Will Forte voices Shaggy in Scoob!
What are your first memories of Scooby-Doo?
I don’t ever remember the world without Scooby-Doo. I don’t even remember the moment that I first saw Scooby-Doo. I just feel like it’s always been there. It’s been a part of my life since I was a part of the world.
As much as fans around the world know Scooby and his friends, this is the first time we’re seeing how they all came together. Is it special to you to be a part of that?
Oh, yeah! It is such an honour to be a part of this movie in general and, yes, to be a part specifically of that moment where people find out how Scooby and Shaggy met is particularly special.
The heart of the movie is a guy and his dog. On a personal level, do you have any connection to that?
People can’t see but I’m wearing socks right now printed with my dog’s face. His name is Ross. He’s kind of a mix of Labrador, Dalmatian… there’s a little bit of everything. We want to do genetic testing to see exactly what he is, because we don’t know. My fiancée found him outside of a Ross Dress for Less store when he was about five months old so that’s where he got his name. He’s only been a part of my life for about a year and a half now, but I am so in love with this dog. I just left him this morning and I have to say, it’s so hard to leave him. I’m so happy to come back home and see him every day. I should get him some socks that say, “Number One Dad.” I should get him some dog socks that have a picture of my face.
I have read that you like to be organised and have things under control. You were 15 minutes early for this interview! So here you are, playing the part of Shaggy, who is the total opposite of that. What was it like trying on that personality?
I am very organised in certain areas of my life, and completely Shaggy-like in other areas. Anybody who would come over to my house and see what it looks like in there would not think that I have a big thing with organisation. But there is a method to my madness. So it was not that foreign to portray a character who’s as laid-back as Shaggy, because I certainly have things that I’m very, very easygoing about, and others that just drive me crazy. It’s weird stuff, compulsive-level stuff, like not leaving the house before you check the stoves and the showers all the time. But there’s other stuff that you would think would bother me, that I don’t even think about. I can’t think of any of those things right now, but the moment I walk out of this room, I’ll remember 50 examples of what I’m talking about.
Apart from his passion for relaxation, another thing that Shaggy is known for are his custom sandwiches. What would be your perfect sandwich?
My perfect sandwich is a burrito. Does that count?
I’m a huge burrito person, of any kind. I’m not going to get specific, just every burrito under the sun. I was going to say breakfast burritos especially but then I started thinking about all the dinner burritos that are so good and I just can’t narrow it down. I just love all burritos. It’s not the wrap aspect, because I’m not so hot on like a cold turkey wrap. It’s specifically something about tortillas with cheese and any kind of meat in there. I usually go with chicken or eggs. I don’t know what it is. Maybe it’s the warm tortilla.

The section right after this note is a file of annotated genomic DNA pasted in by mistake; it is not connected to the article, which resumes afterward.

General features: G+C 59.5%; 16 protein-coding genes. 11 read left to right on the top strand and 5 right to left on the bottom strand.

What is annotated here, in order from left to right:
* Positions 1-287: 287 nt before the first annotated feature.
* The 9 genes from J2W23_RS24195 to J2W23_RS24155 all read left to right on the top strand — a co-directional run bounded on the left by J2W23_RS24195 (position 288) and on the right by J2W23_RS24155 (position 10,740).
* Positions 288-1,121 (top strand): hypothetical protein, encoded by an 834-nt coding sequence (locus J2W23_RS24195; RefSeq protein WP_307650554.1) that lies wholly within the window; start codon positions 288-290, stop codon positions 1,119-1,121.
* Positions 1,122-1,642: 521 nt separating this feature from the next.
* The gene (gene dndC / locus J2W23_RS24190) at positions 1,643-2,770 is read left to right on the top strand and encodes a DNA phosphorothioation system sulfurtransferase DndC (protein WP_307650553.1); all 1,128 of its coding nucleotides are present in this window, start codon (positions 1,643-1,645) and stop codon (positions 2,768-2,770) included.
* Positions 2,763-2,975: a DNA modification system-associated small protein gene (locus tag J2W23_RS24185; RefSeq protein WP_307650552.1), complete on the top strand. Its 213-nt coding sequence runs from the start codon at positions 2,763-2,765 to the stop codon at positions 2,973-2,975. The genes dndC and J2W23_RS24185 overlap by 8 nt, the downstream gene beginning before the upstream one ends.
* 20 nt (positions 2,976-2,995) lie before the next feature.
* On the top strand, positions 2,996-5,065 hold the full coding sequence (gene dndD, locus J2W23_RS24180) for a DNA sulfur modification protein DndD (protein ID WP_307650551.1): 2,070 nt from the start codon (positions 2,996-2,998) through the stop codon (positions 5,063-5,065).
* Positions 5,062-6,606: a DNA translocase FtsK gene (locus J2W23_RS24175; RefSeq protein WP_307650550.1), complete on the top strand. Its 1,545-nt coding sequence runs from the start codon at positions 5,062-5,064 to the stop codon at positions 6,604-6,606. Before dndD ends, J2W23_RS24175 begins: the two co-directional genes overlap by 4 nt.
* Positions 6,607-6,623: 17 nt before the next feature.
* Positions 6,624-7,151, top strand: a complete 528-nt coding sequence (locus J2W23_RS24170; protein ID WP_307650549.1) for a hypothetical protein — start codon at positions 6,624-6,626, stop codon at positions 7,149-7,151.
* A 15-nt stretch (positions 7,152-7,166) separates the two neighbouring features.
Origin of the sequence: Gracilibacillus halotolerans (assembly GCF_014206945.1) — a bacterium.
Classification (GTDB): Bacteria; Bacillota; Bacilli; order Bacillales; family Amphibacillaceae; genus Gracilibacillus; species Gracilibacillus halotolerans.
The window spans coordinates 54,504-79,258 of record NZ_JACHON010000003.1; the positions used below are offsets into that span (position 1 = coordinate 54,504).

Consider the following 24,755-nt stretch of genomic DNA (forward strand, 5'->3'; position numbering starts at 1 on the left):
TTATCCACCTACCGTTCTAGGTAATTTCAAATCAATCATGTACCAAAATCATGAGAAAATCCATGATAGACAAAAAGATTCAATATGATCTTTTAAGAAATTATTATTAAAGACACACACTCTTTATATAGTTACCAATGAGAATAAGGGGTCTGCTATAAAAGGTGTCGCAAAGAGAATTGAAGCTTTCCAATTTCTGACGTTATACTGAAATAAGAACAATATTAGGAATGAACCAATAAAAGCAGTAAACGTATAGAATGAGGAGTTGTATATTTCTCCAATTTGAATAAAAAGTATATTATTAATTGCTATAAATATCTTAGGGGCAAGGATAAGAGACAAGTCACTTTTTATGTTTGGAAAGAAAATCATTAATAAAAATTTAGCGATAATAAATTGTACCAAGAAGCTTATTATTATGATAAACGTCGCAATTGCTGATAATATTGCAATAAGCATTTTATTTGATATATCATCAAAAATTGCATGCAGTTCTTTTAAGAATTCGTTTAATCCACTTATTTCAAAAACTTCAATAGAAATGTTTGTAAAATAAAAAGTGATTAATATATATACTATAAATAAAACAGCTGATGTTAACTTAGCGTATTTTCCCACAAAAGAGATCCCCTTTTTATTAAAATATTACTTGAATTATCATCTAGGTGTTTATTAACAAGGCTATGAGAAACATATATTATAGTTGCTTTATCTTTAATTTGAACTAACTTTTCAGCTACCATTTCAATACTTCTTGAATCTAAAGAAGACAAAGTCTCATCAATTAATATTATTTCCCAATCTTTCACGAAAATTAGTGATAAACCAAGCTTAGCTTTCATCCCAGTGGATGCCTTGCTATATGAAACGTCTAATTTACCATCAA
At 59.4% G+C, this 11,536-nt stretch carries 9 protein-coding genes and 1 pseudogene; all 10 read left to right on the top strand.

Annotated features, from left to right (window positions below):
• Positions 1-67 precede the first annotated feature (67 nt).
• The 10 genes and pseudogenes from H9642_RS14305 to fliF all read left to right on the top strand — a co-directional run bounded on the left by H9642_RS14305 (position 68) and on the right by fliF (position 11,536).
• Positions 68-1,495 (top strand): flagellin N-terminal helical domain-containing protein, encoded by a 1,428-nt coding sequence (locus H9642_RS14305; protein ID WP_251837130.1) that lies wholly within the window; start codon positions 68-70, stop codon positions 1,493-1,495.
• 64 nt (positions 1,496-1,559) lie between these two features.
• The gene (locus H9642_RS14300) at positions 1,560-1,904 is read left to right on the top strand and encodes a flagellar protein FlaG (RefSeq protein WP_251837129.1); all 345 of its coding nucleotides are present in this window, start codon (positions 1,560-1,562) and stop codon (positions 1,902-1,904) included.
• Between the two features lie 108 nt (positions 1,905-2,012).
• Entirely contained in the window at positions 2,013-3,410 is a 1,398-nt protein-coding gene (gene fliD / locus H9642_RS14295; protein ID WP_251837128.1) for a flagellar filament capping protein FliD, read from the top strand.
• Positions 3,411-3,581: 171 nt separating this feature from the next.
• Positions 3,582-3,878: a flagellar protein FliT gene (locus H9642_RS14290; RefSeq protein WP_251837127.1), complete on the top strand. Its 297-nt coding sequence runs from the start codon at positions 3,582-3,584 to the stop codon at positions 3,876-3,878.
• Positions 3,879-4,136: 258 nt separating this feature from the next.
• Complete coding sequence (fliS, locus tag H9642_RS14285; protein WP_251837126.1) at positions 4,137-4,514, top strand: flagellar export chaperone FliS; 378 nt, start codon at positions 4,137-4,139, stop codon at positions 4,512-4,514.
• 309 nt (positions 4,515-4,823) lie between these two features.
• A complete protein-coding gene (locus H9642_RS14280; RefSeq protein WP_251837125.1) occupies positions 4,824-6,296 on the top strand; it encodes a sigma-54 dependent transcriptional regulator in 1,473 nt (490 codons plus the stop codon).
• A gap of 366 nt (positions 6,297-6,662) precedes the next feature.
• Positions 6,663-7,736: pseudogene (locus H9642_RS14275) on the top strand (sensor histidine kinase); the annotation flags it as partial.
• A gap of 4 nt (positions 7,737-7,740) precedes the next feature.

You’ve done some animation before. You look at storyboards, you talk to the director…what was that process like for you on Scoob?
This was nerve-wracking, because Shaggy is such an iconic character and I got very much in my head about it. Early on, when I was talking with Tony Cervone, the director, I believe he said, “Don’t worry too much about doing a spot-on Shaggy impersonation, like the Shaggy of the past.” I’m not very good with impersonating voices. So that made me feel a lot better. He said, “Certainly, we want some aspects that sound like classic Shaggy, but we’re not too stuck on it sounding exactly like that.” Still, it’s tough because this is such a beloved character for so many people. The show and these characters have been around for what? Fifty-one years now. So there’s just a reverence for the people who have been a part of the history, like Casey Kasem. It’s big shoes to fill, but you just go in and do your best, and it’s an honor to be a part of it.
I understand that sometimes while doing a voice role, people will get a little crazy, maybe take their shoes off, jump up and down. Is there anything you want to talk about that you did to get into this character?
Well, sometimes that happens. I remember one time I was trying to make heavy breathing sounds as the character was running away, so I was actually running in place trying to do this. But they said, “No, no, we can hear your feet. So just try to do that same thing without moving at all.” It’s tricky trying to create some of these action sounds without making any kind of weird outside noises, so it’s interesting to watch. I remember once having to do a kissing scene that was odd. I think this was for Clone High, years ago, on MTV. I played Abraham Lincoln and I had to kiss, I think it was Cleopatra. It’s so weird to be sitting there in a booth where everyone is watching you kiss the air. It was interesting, but I did not have to do anything like that for this role.